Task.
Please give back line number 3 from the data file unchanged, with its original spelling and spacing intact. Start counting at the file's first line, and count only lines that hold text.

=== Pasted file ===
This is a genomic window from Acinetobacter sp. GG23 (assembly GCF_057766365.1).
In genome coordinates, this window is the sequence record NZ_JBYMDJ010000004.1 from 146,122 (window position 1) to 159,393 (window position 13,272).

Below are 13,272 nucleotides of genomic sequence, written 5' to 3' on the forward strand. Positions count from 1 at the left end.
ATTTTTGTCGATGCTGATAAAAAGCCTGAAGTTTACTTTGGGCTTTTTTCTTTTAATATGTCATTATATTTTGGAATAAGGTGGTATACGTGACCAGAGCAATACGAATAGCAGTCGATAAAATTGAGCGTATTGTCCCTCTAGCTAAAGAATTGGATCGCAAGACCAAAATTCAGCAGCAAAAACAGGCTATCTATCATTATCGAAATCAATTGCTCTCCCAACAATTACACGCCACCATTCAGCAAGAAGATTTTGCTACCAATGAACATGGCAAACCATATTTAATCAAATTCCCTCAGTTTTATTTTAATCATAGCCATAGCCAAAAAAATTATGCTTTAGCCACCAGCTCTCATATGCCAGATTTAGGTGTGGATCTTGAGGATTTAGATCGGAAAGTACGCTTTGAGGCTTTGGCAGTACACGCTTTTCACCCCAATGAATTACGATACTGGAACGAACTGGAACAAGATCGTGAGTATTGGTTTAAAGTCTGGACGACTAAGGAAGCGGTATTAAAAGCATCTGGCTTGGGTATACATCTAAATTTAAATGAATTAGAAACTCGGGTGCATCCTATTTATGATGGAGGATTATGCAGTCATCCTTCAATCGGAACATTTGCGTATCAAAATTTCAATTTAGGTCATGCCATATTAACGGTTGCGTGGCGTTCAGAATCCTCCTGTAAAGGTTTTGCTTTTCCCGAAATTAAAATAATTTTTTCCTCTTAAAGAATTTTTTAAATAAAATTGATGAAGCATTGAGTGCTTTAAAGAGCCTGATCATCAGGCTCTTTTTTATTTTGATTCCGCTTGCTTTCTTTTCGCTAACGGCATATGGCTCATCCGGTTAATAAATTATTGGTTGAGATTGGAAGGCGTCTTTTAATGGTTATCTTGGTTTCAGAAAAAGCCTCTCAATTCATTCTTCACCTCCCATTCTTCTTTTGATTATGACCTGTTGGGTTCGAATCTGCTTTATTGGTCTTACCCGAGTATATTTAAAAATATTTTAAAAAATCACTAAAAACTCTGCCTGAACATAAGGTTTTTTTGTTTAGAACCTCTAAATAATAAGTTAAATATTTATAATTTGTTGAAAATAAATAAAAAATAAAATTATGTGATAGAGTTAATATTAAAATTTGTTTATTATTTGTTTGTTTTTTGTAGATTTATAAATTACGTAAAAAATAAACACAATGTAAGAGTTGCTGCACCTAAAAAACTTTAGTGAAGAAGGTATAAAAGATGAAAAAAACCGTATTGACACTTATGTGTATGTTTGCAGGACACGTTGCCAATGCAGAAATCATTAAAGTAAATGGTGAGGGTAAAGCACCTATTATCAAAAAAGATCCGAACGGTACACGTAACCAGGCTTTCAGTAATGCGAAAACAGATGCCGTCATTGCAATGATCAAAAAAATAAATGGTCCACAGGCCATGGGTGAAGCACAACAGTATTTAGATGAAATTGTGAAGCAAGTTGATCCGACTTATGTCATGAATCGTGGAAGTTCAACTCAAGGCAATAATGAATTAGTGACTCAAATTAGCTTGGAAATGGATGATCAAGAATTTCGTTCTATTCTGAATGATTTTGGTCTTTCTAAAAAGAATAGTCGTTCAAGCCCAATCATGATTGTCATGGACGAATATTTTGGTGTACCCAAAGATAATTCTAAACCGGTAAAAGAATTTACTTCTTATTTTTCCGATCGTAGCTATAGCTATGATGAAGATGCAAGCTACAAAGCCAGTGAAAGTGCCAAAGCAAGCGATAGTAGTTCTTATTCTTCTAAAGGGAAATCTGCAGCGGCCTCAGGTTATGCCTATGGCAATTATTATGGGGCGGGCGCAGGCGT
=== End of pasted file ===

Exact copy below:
Below are 13,272 nucleotides of genomic sequence, written 5' to 3' on the forward strand. Positions count from 1 at the left end.